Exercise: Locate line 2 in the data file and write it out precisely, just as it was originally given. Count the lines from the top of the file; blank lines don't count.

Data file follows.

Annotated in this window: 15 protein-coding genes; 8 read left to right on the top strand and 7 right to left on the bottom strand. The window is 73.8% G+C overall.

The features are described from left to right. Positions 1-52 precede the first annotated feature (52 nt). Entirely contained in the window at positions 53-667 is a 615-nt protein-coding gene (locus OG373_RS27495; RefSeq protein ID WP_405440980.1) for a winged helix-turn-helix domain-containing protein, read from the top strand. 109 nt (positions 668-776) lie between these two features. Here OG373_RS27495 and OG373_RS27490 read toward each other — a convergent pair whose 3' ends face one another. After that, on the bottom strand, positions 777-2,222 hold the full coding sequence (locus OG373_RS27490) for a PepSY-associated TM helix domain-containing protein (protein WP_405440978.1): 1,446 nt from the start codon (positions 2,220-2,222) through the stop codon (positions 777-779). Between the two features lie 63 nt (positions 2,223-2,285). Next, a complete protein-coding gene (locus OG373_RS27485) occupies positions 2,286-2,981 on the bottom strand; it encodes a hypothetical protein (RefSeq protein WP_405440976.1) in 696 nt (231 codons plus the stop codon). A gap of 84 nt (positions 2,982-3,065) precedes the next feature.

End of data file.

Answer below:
The features are described from left to right. Positions 1-52 precede the first annotated feature (52 nt). Entirely contained in the window at positions 53-667 is a 615-nt protein-coding gene (locus OG373_RS27495; RefSeq protein ID WP_405440980.1) for a winged helix-turn-helix domain-containing protein, read from the top strand. 109 nt (positions 668-776) lie between these two features. Here OG373_RS27495 and OG373_RS27490 read toward each other — a convergent pair whose 3' ends face one another. After that, on the bottom strand, positions 777-2,222 hold the full coding sequence (locus OG373_RS27490) for a PepSY-associated TM helix domain-containing protein (protein WP_405440978.1): 1,446 nt from the start codon (positions 2,220-2,222) through the stop codon (positions 777-779). Between the two features lie 63 nt (positions 2,223-2,285). Next, a complete protein-coding gene (locus OG373_RS27485) occupies positions 2,286-2,981 on the bottom strand; it encodes a hypothetical protein (RefSeq protein WP_405440976.1) in 696 nt (231 codons plus the stop codon). A gap of 84 nt (positions 2,982-3,065) precedes the next feature.